A great deal of the prestige still attached to the name MGM comes courtesy of its vintage musicals. For this, much of the credit belongs to producer extraordinaire Arthur Freed. Blessed with taste and a love for musical films (he himself was a world-class lyricist - co-writer, for example, of all the songs you hear in “Singin’ in the Rain”), Freed was both brilliant studio exec and top-notch talent scout. He sought out excellence eagerly, eventually bringing together the greatest creative forces in the field to form MGM’s legendary Freed unit. The man knew how to delegate his troops - singers, dancers, choreographers, musicians, arrangers, writers, craftsmen - for maximum payoff. And he also identified, galvanized and inspired some of the best and brightest already on the lot (musical man for all seasons Roger Edens and orchestral arranger Conrad Salinger), adding radically gifted powerhouses like vocal arranger Kay Thompson and writers Comden and Green. Judy Garland, the world’s greatest movie musical star, was already at MGM. Under Freed’s aegis, other ground-breaking performers - some rising (Gene Kelly, Frank Sinatra), some already reigning (Fred Astaire) - joined her there. And they were only the most prominent members of an ever deepening onscreen talent pool. Freed fired the first salvo in his ascent at MGM as guiding force behind “The Wizard of Oz” - an auspicious calling card if ever there was one. Within a short time, he’d begun to reshape and re-energize the MGM musical.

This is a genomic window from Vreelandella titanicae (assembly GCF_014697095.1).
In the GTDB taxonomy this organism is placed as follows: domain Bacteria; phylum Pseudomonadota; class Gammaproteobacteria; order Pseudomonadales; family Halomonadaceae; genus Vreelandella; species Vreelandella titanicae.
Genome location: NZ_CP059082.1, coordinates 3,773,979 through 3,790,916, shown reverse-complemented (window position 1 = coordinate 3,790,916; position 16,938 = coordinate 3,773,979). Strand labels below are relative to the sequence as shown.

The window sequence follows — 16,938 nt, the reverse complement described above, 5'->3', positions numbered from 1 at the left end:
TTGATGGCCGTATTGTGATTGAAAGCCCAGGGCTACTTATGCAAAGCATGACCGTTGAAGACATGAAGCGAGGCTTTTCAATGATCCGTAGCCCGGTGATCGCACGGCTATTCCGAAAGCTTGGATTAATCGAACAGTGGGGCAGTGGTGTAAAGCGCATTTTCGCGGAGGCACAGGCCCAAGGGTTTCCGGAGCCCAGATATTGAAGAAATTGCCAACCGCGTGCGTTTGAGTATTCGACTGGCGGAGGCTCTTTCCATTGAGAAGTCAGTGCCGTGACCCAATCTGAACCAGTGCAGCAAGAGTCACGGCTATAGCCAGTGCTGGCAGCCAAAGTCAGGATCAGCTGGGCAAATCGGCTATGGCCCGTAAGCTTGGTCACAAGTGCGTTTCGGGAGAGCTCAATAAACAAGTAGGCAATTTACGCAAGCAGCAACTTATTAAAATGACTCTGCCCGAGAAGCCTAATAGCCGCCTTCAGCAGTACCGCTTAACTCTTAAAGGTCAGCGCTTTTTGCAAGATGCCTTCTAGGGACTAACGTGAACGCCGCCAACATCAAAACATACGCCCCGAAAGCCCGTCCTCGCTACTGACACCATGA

For all their charms, the MacDonald-Eddy hits of the 30’s were symbols of an increasingly antiquated genre. Operetta seemed ill-equipped to put down its parasol and duke it out with the rising big band and swing crazes. Eleanor Powell’s movies – tap extravaganzas hobbled by imbecilic scripts - made money in the 30’s. Dancing, Powell was always faster on her feet than the films jerry-built around her. But, between numbers, Powell’s screen persona was largely a matter of good-natured grinning. And by the 40’s its appeal with movie audiences was largely exhausted. The war years produced Freed’s Judy/Mickey let’s put on a show hits - brimming with fresh, youthful vitality, propelled by big band energy, cleverly spotlighting all that was best in its star duo. The public loved the up to date optimism and energy of their pictures. But elsewhere on the Metro lot, not everything was as rosy. By the mid-forties, Garbo and Shearer were gone, Crawford had decamped to Warners and Gable seemed somehow tamer. During the war years, big profits (and Oscar nominations) stuck to Greer Garson’s skirts like static cling. Postwar audiences seemed less entranced. Certainly MGM needed a more secure hook on which to hang its ongoing reputation than Van Johnson, whose sudden (and baffling) bobby-soxer fuelled stardom, was a bubble just begging to be burst. MGM’s musicals became that hook.